OK, I’ll admit it. I’m not part of Generation X. I’ve been around for a long time: I actually lived through the 1972 bear market. I remember the inflation of the late 1970s and early 1980s, the disinflation that started with Ronald Reagan’s tax cuts. I was there when President
Kennedy was shot. I remember when someone other than Alan Greenspan was chairman of the Federal Reserve System. I’ve seen investment fads come and go. Usually, I understand. But with AOL and TWX, I just don’t get
I arrived a little late to the market to really participate in the
growth stock mania of the 1960’s, but I’ve experienced my share of
investment cycles. In the 1970’s, high inflation made asset rich
companies valuable as the cost to replace far exceeded the book value of
basic industrial stocks. Financial stocks took off in the early 1980’s
as inflation’s peak spelled widening spreads. Retailers were the rage
in the mid-1980’s as the strong US dollar slashed costs. Real estate
had its fling under attractive tax laws; crumbled after the Tax
Simplification Act of 1988.
I’ve seen the rise of new industries like
biotechnology and, now, the internet. I’ve had my share of winning and
loosing stocks. I’ve learned a lot about stock valuation. With the
possible exception of a depression, I’ve probably seen it all. There
are a few fundamental things I’ve learned. One of them is that the
world is becoming increasingly specialized. The other is that
ultimately, only solid, well-managed companies survive.
And that’s my problem with the America Online (AOL) /Time Warner deal. For my money, Time
Warner is one of the worst managed companies in America. Over the last
ten years, (TWX) has collected $97 billion in revenues on which it managed
to loose a cumulative $562 million (it has only had three profitable
years in the last decade!). Of course, some people argue this isn’t an
earnings story. OK, cash flow, net of capital expenditures has been $4
billion over the period.
And how have investors done? Well, the book
value, which was $14.47 per share in 1989 managed to drop to $7.18 last
year. If you’d held the stock anytime in the last ten years except the
past two years you would have wished for a bank certificate of deposit — the stock seems to have only come alive post the Turner Broadcasting
Is AOL any better? It managed to net $206 million over the past decade
on only $11.6 billion in revenues, though on a cash flow basis was only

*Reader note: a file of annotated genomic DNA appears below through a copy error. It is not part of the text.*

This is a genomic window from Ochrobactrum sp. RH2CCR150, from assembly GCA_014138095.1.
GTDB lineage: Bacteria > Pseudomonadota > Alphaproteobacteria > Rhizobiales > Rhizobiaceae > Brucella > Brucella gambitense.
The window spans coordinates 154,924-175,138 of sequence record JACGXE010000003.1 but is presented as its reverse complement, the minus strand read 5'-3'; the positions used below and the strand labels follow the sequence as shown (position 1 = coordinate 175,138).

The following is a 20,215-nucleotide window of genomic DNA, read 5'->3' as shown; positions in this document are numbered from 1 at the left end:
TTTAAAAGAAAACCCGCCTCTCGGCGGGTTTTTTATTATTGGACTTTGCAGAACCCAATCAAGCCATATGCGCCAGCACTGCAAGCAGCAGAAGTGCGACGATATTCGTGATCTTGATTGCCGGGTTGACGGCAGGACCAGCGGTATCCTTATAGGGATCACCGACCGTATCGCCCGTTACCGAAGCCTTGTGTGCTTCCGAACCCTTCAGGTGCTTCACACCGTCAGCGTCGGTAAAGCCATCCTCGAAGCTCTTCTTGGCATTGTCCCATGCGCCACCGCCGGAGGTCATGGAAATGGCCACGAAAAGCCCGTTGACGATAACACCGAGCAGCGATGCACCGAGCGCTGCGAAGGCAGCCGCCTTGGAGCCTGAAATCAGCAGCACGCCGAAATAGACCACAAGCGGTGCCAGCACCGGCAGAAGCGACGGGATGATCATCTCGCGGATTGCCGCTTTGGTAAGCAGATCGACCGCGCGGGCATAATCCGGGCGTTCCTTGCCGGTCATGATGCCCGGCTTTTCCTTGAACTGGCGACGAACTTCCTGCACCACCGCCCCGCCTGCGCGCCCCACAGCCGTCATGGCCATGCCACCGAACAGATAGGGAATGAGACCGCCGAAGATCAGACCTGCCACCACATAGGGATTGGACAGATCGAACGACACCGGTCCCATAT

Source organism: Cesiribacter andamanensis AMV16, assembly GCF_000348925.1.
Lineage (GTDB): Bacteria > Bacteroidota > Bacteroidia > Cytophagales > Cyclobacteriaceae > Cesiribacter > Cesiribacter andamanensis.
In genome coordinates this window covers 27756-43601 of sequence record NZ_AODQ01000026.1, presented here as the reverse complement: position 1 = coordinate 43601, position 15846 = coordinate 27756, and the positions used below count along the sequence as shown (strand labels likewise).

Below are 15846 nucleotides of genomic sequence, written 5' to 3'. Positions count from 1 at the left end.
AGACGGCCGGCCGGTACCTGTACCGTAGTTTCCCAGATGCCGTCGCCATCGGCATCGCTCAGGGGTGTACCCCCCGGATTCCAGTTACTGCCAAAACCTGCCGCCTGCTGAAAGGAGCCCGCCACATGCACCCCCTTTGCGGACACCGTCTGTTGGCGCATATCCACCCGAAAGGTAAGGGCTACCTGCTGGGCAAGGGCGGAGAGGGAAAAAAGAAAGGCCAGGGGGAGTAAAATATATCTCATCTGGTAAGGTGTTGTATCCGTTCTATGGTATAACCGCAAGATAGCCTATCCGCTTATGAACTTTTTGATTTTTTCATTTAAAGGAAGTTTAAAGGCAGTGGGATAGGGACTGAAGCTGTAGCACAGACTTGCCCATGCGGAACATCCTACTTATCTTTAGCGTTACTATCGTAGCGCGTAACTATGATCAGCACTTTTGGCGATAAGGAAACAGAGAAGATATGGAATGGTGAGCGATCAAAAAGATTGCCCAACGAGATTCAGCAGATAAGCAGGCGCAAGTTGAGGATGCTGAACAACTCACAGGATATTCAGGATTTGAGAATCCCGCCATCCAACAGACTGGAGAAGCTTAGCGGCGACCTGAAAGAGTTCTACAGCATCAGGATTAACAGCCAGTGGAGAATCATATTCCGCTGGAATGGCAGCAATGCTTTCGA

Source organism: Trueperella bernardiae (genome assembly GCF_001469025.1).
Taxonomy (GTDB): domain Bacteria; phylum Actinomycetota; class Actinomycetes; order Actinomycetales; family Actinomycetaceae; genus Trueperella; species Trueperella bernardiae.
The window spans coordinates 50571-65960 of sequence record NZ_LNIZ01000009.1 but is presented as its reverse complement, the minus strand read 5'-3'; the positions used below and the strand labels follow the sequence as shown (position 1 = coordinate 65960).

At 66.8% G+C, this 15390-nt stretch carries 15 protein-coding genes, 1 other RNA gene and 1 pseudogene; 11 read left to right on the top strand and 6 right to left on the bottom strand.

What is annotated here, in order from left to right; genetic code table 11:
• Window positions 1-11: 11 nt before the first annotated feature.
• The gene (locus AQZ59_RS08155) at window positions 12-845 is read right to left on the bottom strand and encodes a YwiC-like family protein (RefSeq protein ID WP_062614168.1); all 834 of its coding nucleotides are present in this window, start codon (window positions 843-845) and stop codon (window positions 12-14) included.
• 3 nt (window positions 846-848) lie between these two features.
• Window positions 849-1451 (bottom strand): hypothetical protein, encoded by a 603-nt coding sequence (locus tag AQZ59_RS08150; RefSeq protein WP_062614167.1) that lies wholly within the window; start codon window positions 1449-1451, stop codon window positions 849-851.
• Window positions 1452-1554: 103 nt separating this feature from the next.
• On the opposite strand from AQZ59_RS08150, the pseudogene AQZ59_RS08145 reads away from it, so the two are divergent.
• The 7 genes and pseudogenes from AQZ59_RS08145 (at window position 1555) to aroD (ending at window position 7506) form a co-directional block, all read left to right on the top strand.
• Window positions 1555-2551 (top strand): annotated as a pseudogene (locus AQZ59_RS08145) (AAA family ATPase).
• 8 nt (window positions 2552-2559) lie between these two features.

about break even. The merger, however, will fix that: by paying over
$300 billion in excess of TWX’s asset value, AOL’s good will liability
ensures that investors will never see conventional profits but will
generate huge cash flows: an additional $11 billion / year, I’d guess.
But growth will weigh on the company’s valuation. If, say, AOL is
growing 40-50 percent a year and TWX at maybe 10-15 percent, the combined entity is
unlikely to expand faster than 20-25 percent. Investors aren’t likely to find
this as attractive as many internet (and also money loosing) companies
growing at 50 percent a year or more. So if investors were to pay a generous
30 times cash flow, the combined entity isn’t worth more than about $80 per AOL share. So, from a stock point of view, the merger isn’t occurring
in the best of conditions.
Unless, of course, there truly are synergies that can accelerate the
growth of both enterprises. My take on this merger is this: This isn’t
a merger built on the strengths of two companies; its goal is to shore
up their weaknesses.
For all its trappings of content, AOL’s revenues come from providing
access to the internet. With free access making inroads, and high-speed
access a reality from competitors, AOL faces a real challe
people, in the face of free access, choose to pay for AOL’s content?
Time Warner, the thinking goes, has what AOL needs: Access to people’s
homes via its cable TV franchises and a proven ability to charge for
content via its HBO and other premium offerings. TWX, on the other
hand, has been a miserable failure at providing, or should I say getting
paid for, content on the internet.
Both companies are looking to this
merger to solve a problem: Access for AOL, payment for content for
TWX. But the merger doesn’t solve the basic problem: Users won’t pay
for access in the future, and content will remain free as long as
advertising foots the bill. So AOL is trying to change its business
model into one that has failed.
In many ways this merger reminds me of the conglomerate days of the
1960’s, when moguls like Harold Geneen built far flung empires like ITT
only to discover that natural synergies are few and far between (more
recently, one might look at Cendant Corp.). No, I think the new century
will see more of the trend of the last one: in a increasingly complex
world, the true winners will be specialists within their fields.
AOL was an Internet company that has swallowed an entertainment/media
company. Unless investors believe Time Warner is the future of the
internet, AOL will assume a much smaller role as an internet
bellwether. As these two companies sort out what business they are in,
there will be lots of opportunities for specialists to build and
consolidate within their respective sectors. That’s where the real
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